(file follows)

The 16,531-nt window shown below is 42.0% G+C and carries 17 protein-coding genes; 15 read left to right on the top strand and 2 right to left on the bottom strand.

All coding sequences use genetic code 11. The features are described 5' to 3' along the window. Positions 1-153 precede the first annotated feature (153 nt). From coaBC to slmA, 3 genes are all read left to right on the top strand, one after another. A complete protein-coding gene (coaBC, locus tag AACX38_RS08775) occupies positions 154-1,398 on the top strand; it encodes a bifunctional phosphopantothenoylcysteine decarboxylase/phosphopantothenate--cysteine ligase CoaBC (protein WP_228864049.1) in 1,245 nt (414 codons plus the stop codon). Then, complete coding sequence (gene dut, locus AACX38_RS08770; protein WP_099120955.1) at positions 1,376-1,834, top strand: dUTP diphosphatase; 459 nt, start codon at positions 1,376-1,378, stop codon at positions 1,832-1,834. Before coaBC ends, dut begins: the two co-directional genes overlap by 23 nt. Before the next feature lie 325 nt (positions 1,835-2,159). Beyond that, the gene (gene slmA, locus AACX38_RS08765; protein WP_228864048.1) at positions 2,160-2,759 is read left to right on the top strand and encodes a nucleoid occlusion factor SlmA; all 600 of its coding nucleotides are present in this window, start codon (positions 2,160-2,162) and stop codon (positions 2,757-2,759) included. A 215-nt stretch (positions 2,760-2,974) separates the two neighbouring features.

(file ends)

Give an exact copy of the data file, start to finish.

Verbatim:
The 16,531-nt window shown below is 42.0% G+C and carries 17 protein-coding genes; 15 read left to right on the top strand and 2 right to left on the bottom strand.

All coding sequences use genetic code 11. The features are described 5' to 3' along the window. Positions 1-153 precede the first annotated feature (153 nt). From coaBC to slmA, 3 genes are all read left to right on the top strand, one after another. A complete protein-coding gene (coaBC, locus tag AACX38_RS08775) occupies positions 154-1,398 on the top strand; it encodes a bifunctional phosphopantothenoylcysteine decarboxylase/phosphopantothenate--cysteine ligase CoaBC (protein WP_228864049.1) in 1,245 nt (414 codons plus the stop codon). Then, complete coding sequence (gene dut, locus AACX38_RS08770; protein WP_099120955.1) at positions 1,376-1,834, top strand: dUTP diphosphatase; 459 nt, start codon at positions 1,376-1,378, stop codon at positions 1,832-1,834. Before coaBC ends, dut begins: the two co-directional genes overlap by 23 nt. Before the next feature lie 325 nt (positions 1,835-2,159). Beyond that, the gene (gene slmA, locus AACX38_RS08765; protein WP_228864048.1) at positions 2,160-2,759 is read left to right on the top strand and encodes a nucleoid occlusion factor SlmA; all 600 of its coding nucleotides are present in this window, start codon (positions 2,160-2,162) and stop codon (positions 2,757-2,759) included. A 215-nt stretch (positions 2,760-2,974) separates the two neighbouring features.